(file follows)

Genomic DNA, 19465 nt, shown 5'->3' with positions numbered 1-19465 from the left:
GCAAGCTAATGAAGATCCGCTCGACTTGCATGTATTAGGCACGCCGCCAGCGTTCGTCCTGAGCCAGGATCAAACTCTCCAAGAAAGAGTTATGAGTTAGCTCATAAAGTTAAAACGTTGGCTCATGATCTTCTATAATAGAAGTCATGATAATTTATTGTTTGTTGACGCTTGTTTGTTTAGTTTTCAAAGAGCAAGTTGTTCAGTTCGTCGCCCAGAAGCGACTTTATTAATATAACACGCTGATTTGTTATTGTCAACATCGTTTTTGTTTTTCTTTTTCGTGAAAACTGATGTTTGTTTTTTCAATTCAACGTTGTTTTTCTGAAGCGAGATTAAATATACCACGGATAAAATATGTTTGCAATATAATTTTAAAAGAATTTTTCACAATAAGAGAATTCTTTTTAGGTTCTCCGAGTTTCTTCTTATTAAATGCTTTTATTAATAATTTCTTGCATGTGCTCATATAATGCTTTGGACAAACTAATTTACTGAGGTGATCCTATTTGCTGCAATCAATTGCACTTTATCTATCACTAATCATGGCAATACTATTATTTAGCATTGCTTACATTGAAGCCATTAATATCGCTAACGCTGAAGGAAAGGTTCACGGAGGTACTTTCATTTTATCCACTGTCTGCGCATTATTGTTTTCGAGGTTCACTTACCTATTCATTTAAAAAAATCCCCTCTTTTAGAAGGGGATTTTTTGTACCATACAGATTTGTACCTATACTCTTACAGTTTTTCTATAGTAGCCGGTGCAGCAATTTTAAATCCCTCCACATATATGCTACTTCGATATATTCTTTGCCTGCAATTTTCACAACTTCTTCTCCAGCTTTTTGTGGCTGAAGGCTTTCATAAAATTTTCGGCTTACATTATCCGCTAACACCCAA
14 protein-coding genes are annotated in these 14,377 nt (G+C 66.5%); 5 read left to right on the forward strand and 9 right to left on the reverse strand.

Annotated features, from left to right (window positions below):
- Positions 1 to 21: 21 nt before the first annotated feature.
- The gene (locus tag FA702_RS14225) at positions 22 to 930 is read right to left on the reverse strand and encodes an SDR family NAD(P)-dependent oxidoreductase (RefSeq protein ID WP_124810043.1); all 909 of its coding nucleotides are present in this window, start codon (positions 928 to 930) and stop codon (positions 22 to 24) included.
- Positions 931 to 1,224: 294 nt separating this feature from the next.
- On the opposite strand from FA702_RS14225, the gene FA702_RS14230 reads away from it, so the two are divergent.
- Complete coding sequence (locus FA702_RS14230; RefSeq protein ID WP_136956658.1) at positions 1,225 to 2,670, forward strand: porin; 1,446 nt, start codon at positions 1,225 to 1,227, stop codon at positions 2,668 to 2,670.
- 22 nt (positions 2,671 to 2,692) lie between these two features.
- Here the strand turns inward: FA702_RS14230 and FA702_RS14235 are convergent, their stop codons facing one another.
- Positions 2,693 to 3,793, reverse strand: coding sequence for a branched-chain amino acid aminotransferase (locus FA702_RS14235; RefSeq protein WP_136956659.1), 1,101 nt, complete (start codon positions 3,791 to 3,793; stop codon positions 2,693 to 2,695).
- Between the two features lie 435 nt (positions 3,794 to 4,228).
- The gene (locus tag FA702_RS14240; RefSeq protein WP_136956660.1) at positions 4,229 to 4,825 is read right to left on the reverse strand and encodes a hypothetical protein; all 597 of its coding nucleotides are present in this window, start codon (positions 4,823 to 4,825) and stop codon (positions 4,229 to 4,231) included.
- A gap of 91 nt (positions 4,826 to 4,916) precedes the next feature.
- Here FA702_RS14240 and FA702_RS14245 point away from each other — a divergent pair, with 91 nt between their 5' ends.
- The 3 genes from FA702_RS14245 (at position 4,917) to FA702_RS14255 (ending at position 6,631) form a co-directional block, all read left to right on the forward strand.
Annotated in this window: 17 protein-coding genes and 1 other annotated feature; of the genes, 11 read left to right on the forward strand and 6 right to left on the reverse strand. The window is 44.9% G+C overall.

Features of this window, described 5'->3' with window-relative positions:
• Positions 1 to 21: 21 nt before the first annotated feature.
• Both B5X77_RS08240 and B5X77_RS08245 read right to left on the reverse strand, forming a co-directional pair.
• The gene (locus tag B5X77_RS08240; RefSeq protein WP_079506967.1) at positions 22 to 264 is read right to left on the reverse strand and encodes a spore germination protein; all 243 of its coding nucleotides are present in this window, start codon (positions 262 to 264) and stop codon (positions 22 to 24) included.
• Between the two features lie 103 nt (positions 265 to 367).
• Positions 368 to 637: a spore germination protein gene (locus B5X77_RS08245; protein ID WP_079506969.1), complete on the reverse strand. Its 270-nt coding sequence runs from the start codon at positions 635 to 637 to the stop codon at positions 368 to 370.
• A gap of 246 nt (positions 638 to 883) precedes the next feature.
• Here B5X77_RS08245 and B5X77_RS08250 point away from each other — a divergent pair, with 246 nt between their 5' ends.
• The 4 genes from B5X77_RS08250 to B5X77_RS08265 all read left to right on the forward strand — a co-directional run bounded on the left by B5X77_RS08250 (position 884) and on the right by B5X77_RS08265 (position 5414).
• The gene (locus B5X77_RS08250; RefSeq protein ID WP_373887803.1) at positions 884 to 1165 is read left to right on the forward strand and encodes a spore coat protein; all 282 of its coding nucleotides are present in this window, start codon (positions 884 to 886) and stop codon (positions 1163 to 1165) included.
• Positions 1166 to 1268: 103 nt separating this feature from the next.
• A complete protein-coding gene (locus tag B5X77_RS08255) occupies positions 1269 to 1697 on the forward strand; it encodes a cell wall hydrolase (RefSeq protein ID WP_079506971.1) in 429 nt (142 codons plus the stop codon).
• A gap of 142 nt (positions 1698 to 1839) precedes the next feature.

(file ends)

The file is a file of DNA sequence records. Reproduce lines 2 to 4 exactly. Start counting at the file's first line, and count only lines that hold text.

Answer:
GCAAGCTAATGAAGATCCGCTCGACTTGCATGTATTAGGCACGCCGCCAGCGTTCGTCCTGAGCCAGGATCAAACTCTCCAAGAAAGAGTTATGAGTTAGCTCATAAAGTTAAAACGTTGGCTCATGATCTTCTATAATAGAAGTCATGATAATTTATTGTTTGTTGACGCTTGTTTGTTTAGTTTTCAAAGAGCAAGTTGTTCAGTTCGTCGCCCAGAAGCGACTTTATTAATATAACACGCTGATTTGTTATTGTCAACATCGTTTTTGTTTTTCTTTTTCGTGAAAACTGATGTTTGTTTTTTCAATTCAACGTTGTTTTTCTGAAGCGAGATTAAATATACCACGGATAAAATATGTTTGCAATATAATTTTAAAAGAATTTTTCACAATAAGAGAATTCTTTTTAGGTTCTCCGAGTTTCTTCTTATTAAATGCTTTTATTAATAATTTCTTGCATGTGCTCATATAATGCTTTGGACAAACTAATTTACTGAGGTGATCCTATTTGCTGCAATCAATTGCACTTTATCTATCACTAATCATGGCAATACTATTATTTAGCATTGCTTACATTGAAGCCATTAATATCGCTAACGCTGAAGGAAAGGTTCACGGAGGTACTTTCATTTTATCCACTGTCTGCGCATTATTGTTTTCGAGGTTCACTTACCTATTCATTTAAAAAAATCCCCTCTTTTAGAAGGGGATTTTTTGTACCATACAGATTTGTACCTATACTCTTACAGTTTTTCTATAGTAGCCGGTGCAGCAATTTTAAATCCCTCCACATATATGCTACTTCGATATATTCTTTGCCTGCAATTTTCACAACTTCTTCTCCAGCTTTTTGTGGCTGAAGGCTTTCATAAAATTTTCGGCTTACATTATCCGCTAACACCCAA
14 protein-coding genes are annotated in these 14,377 nt (G+C 66.5%); 5 read left to right on the forward strand and 9 right to left on the reverse strand.

Annotated features, from left to right (window positions below):